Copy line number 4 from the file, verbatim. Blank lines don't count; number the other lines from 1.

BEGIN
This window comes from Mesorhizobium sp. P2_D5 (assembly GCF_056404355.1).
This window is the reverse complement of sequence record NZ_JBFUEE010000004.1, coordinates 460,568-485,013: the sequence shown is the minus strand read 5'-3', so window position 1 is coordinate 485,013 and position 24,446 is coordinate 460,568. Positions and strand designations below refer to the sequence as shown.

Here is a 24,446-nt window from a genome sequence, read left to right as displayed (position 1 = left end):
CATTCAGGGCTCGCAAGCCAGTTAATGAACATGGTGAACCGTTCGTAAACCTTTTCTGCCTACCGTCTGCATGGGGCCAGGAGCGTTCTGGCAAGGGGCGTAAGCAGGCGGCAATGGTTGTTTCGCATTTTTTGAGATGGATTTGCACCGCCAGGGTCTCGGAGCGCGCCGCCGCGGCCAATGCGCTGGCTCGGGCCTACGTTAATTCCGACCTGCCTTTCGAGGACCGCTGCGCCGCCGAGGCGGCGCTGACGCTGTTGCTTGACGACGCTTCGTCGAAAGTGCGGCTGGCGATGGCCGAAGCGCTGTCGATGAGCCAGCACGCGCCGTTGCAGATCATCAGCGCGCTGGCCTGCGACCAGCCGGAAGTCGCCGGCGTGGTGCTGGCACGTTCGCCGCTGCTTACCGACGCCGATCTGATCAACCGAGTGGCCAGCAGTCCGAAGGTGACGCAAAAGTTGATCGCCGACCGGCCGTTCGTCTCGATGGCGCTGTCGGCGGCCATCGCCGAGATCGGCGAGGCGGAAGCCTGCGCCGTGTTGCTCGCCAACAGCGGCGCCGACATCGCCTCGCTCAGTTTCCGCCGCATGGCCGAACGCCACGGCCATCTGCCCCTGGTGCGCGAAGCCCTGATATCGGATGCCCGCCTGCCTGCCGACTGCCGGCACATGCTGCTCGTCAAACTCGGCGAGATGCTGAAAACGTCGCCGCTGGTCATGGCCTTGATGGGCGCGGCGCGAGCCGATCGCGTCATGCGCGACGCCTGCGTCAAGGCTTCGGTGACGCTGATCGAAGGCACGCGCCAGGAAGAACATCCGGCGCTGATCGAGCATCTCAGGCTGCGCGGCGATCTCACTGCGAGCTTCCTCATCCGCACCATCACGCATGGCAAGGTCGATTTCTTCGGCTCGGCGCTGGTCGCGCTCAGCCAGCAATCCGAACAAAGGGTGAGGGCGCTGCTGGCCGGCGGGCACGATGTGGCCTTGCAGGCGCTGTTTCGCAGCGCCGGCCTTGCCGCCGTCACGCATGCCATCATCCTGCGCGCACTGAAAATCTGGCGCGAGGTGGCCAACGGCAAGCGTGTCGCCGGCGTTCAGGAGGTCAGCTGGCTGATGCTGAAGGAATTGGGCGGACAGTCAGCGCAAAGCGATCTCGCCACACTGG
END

CATTCAGGGCTCGCAAGCCAGTTAATGAACATGGTGAACCGTTCGTAAACCTTTTCTGCCTACCGTCTGCATGGGGCCAGGAGCGTTCTGGCAAGGGGCGTAAGCAGGCGGCAATGGTTGTTTCGCATTTTTTGAGATGGATTTGCACCGCCAGGGTCTCGGAGCGCGCCGCCGCGGCCAATGCGCTGGCTCGGGCCTACGTTAATTCCGACCTGCCTTTCGAGGACCGCTGCGCCGCCGAGGCGGCGCTGACGCTGTTGCTTGACGACGCTTCGTCGAAAGTGCGGCTGGCGATGGCCGAAGCGCTGTCGATGAGCCAGCACGCGCCGTTGCAGATCATCAGCGCGCTGGCCTGCGACCAGCCGGAAGTCGCCGGCGTGGTGCTGGCACGTTCGCCGCTGCTTACCGACGCCGATCTGATCAACCGAGTGGCCAGCAGTCCGAAGGTGACGCAAAAGTTGATCGCCGACCGGCCGTTCGTCTCGATGGCGCTGTCGGCGGCCATCGCCGAGATCGGCGAGGCGGAAGCCTGCGCCGTGTTGCTCGCCAACAGCGGCGCCGACATCGCCTCGCTCAGTTTCCGCCGCATGGCCGAACGCCACGGCCATCTGCCCCTGGTGCGCGAAGCCCTGATATCGGATGCCCGCCTGCCTGCCGACTGCCGGCACATGCTGCTCGTCAAACTCGGCGAGATGCTGAAAACGTCGCCGCTGGTCATGGCCTTGATGGGCGCGGCGCGAGCCGATCGCGTCATGCGCGACGCCTGCGTCAAGGCTTCGGTGACGCTGATCGAAGGCACGCGCCAGGAAGAACATCCGGCGCTGATCGAGCATCTCAGGCTGCGCGGCGATCTCACTGCGAGCTTCCTCATCCGCACCATCACGCATGGCAAGGTCGATTTCTTCGGCTCGGCGCTGGTCGCGCTCAGCCAGCAATCCGAACAAAGGGTGAGGGCGCTGCTGGCCGGCGGGCACGATGTGGCCTTGCAGGCGCTGTTTCGCAGCGCCGGCCTTGCCGCCGTCACGCATGCCATCATCCTGCGCGCACTGAAAATCTGGCGCGAGGTGGCCAACGGCAAGCGTGTCGCCGGCGTTCAGGAGGTCAGCTGGCTGATGCTGAAGGAATTGGGCGGACAGTCAGCGCAAAGCGATCTCGCCACACTGG